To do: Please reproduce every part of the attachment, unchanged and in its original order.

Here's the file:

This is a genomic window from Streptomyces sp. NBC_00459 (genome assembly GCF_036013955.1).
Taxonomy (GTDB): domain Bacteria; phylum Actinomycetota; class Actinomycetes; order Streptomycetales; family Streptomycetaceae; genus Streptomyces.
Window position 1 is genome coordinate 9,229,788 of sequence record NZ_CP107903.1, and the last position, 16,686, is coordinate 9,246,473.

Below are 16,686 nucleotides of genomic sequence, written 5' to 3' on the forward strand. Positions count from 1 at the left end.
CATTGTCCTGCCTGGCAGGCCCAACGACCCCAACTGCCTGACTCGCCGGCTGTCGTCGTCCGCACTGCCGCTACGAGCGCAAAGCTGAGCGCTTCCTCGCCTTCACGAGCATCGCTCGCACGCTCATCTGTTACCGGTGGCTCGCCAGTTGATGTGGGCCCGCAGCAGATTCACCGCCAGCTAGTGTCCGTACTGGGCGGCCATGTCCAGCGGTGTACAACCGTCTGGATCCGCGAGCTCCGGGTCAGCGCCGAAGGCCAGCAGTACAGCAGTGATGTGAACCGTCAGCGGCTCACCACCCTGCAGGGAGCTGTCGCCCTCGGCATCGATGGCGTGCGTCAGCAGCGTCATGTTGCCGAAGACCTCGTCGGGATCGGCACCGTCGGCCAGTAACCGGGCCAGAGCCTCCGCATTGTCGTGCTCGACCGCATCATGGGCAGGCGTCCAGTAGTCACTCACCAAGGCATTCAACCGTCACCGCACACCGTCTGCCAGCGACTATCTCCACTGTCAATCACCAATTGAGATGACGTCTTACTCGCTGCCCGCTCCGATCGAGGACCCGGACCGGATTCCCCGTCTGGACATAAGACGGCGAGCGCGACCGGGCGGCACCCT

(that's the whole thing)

This is a genomic window from Streptomyces sp. NBC_00459 (genome assembly GCF_036013955.1).
Taxonomy (GTDB): domain Bacteria; phylum Actinomycetota; class Actinomycetes; order Streptomycetales; family Streptomycetaceae; genus Streptomyces.
Window position 1 is genome coordinate 9,229,788 of sequence record NZ_CP107903.1, and the last position, 16,686, is coordinate 9,246,473.

Below are 16,686 nucleotides of genomic sequence, written 5' to 3' on the forward strand. Positions count from 1 at the left end.
CATTGTCCTGCCTGGCAGGCCCAACGACCCCAACTGCCTGACTCGCCGGCTGTCGTCGTCCGCACTGCCGCTACGAGCGCAAAGCTGAGCGCTTCCTCGCCTTCACGAGCATCGCTCGCACGCTCATCTGTTACCGGTGGCTCGCCAGTTGATGTGGGCCCGCAGCAGATTCACCGCCAGCTAGTGTCCGTACTGGGCGGCCATGTCCAGCGGTGTACAACCGTCTGGATCCGCGAGCTCCGGGTCAGCGCCGAAGGCCAGCAGTACAGCAGTGATGTGAACCGTCAGCGGCTCACCACCCTGCAGGGAGCTGTCGCCCTCGGCATCGATGGCGTGCGTCAGCAGCGTCATGTTGCCGAAGACCTCGTCGGGATCGGCACCGTCGGCCAGTAACCGGGCCAGAGCCTCCGCATTGTCGTGCTCGACCGCATCATGGGCAGGCGTCCAGTAGTCACTCACCAAGGCATTCAACCGTCACCGCACACCGTCTGCCAGCGACTATCTCCACTGTCAATCACCAATTGAGATGACGTCTTACTCGCTGCCCGCTCCGATCGAGGACCCGGACCGGATTCCCCGTCTGGACATAAGACGGCGAGCGCGACCGGGCGGCACCCT